Properties for sale or to rent on the Costa Blanca
As a general rule of thumb, newly built properties on the Costa Blanca are generally
cheaper than existing or re-sale properties – cheaper still if you buy ‘off plan’
(before the house has been started). Property prices have rocketed here over the last
five – ten years and many fortunate people have found that their properties have
grown in value enormously even before they had moved in! Even though the market
is now leveling out, a property in Spain is still an extremely good investment. Visit
www.villa-angels.com [http://www.villa-angels.com] for the latest
properties on offer all over the Costa Blanca from Mar Menor to Valencia.
If you prefer a more traditional Spanish style country house called a ‘finca’, or one of
the quaint village houses, the first thing you need to do is check the wiring. Spain
has the highest percentage of unsafe wiring in Europe with over 78% of all
installations over ten years old in a near lethal state of repair. There are good
electricians to be found – as well as some bad ones. Ask to see their qualifications
and check to see if they have the appropriate testing equipment. You may have to
pay a little extra, but better that than the alternative.
Not many houses are built to include a damp proof course and people often find
that after the first winter – and we do have winters here – the paintwork starts
peeling and bubbling along the bottom of internal walls. Check with the builder that
it is included and if not ask that it be included as an extra. Older houses will not
have one, so you may have problems that need to be rectified by a competent
There is no such thing on the Costa Blanca as mains gas. You will need to set up a
contract with the local Butane gas company to have it delivered to you. A lorry will
then pass by your house once or twice a week to bring you full bottles and collect
the empties to be re-filled. You will need to supply the company with a copy of your
escritura (deeds) or rental contract plus a copy of your N.I.E. certificate.
Obviously, it should go without saying, when buying a property DO NOT SIGN
ANYTHING BEFORE YOU FIRST CHECK IT WITH A LAWYER. So many people have been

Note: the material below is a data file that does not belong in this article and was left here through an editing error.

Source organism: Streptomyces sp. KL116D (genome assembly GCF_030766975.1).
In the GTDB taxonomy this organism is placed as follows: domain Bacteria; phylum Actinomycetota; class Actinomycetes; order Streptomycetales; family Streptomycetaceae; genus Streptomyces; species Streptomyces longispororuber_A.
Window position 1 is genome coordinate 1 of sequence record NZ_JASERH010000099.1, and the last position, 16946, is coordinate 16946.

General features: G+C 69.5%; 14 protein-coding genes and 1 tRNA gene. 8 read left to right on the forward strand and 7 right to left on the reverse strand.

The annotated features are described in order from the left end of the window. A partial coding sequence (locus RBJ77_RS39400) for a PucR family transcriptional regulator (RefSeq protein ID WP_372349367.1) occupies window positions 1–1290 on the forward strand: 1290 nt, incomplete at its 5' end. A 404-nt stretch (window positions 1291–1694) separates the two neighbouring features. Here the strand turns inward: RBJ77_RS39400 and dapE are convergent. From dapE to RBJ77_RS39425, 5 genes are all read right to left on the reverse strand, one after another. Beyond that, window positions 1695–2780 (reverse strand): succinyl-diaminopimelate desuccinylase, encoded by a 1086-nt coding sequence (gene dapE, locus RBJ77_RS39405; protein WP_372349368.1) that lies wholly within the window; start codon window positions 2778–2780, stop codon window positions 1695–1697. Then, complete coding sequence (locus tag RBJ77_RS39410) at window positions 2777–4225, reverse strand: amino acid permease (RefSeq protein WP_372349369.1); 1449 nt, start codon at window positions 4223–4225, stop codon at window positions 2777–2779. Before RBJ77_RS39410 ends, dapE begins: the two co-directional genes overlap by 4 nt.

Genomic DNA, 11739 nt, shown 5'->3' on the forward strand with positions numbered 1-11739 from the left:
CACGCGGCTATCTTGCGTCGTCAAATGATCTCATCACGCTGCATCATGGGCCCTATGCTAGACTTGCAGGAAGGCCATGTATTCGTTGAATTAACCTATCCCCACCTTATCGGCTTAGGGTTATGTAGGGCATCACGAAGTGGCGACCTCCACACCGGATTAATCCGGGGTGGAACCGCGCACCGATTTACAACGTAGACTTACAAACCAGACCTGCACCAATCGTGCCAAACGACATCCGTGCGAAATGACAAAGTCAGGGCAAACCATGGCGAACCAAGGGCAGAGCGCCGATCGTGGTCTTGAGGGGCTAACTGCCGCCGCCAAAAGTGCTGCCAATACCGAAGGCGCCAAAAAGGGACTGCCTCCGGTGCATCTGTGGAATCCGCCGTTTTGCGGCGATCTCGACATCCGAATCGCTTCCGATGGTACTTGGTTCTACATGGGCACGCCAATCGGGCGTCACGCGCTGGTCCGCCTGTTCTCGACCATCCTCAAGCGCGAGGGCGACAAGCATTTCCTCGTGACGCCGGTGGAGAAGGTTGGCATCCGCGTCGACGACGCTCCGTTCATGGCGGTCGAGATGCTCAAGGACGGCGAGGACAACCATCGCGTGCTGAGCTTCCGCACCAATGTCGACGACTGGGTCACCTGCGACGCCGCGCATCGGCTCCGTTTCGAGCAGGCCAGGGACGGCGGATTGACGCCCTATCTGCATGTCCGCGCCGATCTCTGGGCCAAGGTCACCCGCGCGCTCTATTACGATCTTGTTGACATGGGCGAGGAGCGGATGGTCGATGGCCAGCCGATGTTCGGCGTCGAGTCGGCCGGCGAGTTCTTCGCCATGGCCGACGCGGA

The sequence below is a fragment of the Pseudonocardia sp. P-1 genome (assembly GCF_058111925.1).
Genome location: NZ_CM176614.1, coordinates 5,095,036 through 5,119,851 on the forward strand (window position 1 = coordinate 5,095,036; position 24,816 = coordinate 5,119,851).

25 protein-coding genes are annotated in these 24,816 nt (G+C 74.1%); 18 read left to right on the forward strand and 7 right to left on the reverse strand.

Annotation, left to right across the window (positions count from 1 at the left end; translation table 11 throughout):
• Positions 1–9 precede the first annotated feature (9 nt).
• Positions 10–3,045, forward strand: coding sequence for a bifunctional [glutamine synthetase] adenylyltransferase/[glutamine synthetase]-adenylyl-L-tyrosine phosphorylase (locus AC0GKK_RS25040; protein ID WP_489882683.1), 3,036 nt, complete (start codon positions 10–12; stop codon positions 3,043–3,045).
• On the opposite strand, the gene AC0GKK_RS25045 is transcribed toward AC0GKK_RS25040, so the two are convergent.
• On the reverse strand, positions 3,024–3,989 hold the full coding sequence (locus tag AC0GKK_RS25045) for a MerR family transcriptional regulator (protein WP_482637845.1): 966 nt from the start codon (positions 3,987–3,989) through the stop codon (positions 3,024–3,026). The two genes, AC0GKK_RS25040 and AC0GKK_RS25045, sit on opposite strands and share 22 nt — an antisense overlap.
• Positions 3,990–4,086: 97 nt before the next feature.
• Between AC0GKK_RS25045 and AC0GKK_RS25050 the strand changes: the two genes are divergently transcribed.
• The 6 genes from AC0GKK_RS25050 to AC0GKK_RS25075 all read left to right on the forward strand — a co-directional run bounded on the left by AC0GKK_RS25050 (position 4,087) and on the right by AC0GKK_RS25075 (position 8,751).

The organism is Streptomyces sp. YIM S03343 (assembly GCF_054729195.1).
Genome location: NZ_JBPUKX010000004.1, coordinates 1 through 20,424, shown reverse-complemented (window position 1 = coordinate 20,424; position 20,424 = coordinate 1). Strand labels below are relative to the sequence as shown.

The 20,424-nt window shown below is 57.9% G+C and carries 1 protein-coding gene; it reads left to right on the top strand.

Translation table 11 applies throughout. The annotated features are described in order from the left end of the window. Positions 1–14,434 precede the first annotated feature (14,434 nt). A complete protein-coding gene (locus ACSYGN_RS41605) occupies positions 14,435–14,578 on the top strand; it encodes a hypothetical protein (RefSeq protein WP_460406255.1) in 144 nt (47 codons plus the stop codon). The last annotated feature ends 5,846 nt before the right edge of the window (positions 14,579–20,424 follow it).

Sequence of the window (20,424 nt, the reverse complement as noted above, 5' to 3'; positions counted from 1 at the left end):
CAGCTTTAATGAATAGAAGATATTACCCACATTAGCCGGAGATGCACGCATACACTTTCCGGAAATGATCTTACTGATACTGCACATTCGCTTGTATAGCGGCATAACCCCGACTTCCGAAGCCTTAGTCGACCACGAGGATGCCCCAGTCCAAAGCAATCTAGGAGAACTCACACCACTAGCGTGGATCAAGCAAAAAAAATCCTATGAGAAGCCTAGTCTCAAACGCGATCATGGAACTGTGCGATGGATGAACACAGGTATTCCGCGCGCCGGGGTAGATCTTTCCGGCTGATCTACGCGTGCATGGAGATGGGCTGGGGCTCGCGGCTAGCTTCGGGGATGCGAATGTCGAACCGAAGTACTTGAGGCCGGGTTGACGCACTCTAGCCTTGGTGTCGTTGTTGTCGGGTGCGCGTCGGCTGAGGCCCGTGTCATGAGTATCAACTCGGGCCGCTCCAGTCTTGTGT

fleeced by sharks acting as ‘estate agents’ who have demanded a deposit on a
property that either was never for sale in the first place or has so many debts
outstanding on it to make it worthless. In Spain all credit is guaranteed against
property so if the debt is not paid, a charge is put against the property not the
owner. In other words, the owner can disappear with your money and leave all the
debts waiting to be settled by the you as the new owner of the property. Ask to see
a copy of the ‘nota simple’, this will tell you if there any large debts lodged against
the property as well as the legal size of the Avvocato in Spagna dwelling if any illegal extensions have
been made to it. It’s also a good idea to visit the local town hall (ayuntamiento) to
ask if there are any taxes outstanding on the property.
Almost half of all business in Spain is conducted ‘under the table’ so don’t be
surprised to find that the amount you are paying for a property is not the amount
written in the escritura (title deeds). This is nothing to be concerned about as it is
done to save you and the seller significant tax bills. Duty on property sales currently
stands at 7% which can add a large chunk to your investment, so it makes sense to
declare a smaller amount on all the legal paperwork. Everyone does it and the
authorities turn a blind eye as they would rather have some money than none at all
if the whole deal were done in cash.
In any case, you need to budget for 10% above the property price to cover you for
taxes, legal fees and paperwork.